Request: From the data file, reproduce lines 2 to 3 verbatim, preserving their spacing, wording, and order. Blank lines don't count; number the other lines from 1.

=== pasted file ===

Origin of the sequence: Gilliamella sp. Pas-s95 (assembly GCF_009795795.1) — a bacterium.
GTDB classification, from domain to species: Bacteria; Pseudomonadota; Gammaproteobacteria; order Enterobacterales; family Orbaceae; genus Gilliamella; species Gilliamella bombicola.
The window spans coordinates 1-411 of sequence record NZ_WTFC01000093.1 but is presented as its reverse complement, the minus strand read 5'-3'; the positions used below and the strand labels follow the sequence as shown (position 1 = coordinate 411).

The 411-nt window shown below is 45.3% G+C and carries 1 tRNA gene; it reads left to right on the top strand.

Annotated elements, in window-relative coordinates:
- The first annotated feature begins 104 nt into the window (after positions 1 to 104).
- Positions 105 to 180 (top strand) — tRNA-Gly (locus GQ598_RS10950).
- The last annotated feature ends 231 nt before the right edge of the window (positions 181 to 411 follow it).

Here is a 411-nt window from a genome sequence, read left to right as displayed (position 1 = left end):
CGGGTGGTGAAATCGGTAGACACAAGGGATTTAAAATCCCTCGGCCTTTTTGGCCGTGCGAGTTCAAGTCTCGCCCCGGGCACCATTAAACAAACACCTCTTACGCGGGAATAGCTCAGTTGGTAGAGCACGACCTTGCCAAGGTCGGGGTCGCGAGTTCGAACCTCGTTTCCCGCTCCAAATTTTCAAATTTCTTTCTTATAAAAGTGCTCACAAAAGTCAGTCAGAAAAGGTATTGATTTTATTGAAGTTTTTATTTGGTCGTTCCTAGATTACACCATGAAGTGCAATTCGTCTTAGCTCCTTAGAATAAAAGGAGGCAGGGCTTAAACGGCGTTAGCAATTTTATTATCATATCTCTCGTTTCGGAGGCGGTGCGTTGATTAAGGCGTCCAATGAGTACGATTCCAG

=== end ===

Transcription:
GTDB classification, from domain to species: Bacteria; Pseudomonadota; Gammaproteobacteria; order Enterobacterales; family Orbaceae; genus Gilliamella; species Gilliamella bombicola.
The window spans coordinates 1-411 of sequence record NZ_WTFC01000093.1 but is presented as its reverse complement, the minus strand read 5'-3'; the positions used below and the strand labels follow the sequence as shown (position 1 = coordinate 411).